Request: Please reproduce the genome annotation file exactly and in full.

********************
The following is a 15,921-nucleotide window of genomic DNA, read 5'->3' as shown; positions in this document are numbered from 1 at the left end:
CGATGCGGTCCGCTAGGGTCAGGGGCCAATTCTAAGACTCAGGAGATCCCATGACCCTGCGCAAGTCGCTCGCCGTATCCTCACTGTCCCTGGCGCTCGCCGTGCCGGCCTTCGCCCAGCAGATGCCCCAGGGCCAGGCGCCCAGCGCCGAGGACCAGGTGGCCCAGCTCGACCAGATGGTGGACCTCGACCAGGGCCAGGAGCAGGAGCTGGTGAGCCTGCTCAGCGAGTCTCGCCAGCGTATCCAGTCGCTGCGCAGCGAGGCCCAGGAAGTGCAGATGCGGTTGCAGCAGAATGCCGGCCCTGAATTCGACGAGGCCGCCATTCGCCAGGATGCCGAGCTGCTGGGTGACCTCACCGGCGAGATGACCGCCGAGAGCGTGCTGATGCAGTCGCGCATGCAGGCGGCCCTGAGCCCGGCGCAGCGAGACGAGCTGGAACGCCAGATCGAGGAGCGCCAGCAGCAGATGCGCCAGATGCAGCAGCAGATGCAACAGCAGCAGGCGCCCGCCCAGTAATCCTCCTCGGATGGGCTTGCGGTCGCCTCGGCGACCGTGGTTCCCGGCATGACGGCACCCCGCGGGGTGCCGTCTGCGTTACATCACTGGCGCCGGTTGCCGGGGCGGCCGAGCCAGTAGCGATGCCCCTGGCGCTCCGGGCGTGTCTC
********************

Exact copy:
The following is a 15,921-nucleotide window of genomic DNA, read 5'->3' as shown; positions in this document are numbered from 1 at the left end:
CGATGCGGTCCGCTAGGGTCAGGGGCCAATTCTAAGACTCAGGAGATCCCATGACCCTGCGCAAGTCGCTCGCCGTATCCTCACTGTCCCTGGCGCTCGCCGTGCCGGCCTTCGCCCAGCAGATGCCCCAGGGCCAGGCGCCCAGCGCCGAGGACCAGGTGGCCCAGCTCGACCAGATGGTGGACCTCGACCAGGGCCAGGAGCAGGAGCTGGTGAGCCTGCTCAGCGAGTCTCGCCAGCGTATCCAGTCGCTGCGCAGCGAGGCCCAGGAAGTGCAGATGCGGTTGCAGCAGAATGCCGGCCCTGAATTCGACGAGGCCGCCATTCGCCAGGATGCCGAGCTGCTGGGTGACCTCACCGGCGAGATGACCGCCGAGAGCGTGCTGATGCAGTCGCGCATGCAGGCGGCCCTGAGCCCGGCGCAGCGAGACGAGCTGGAACGCCAGATCGAGGAGCGCCAGCAGCAGATGCGCCAGATGCAGCAGCAGATGCAACAGCAGCAGGCGCCCGCCCAGTAATCCTCCTCGGATGGGCTTGCGGTCGCCTCGGCGACCGTGGTTCCCGGCATGACGGCACCCCGCGGGGTGCCGTCTGCGTTACATCACTGGCGCCGGTTGCCGGGGCGGCCGAGCCAGTAGCGATGCCCCTGGCGCTCCGGGCGTGTCTC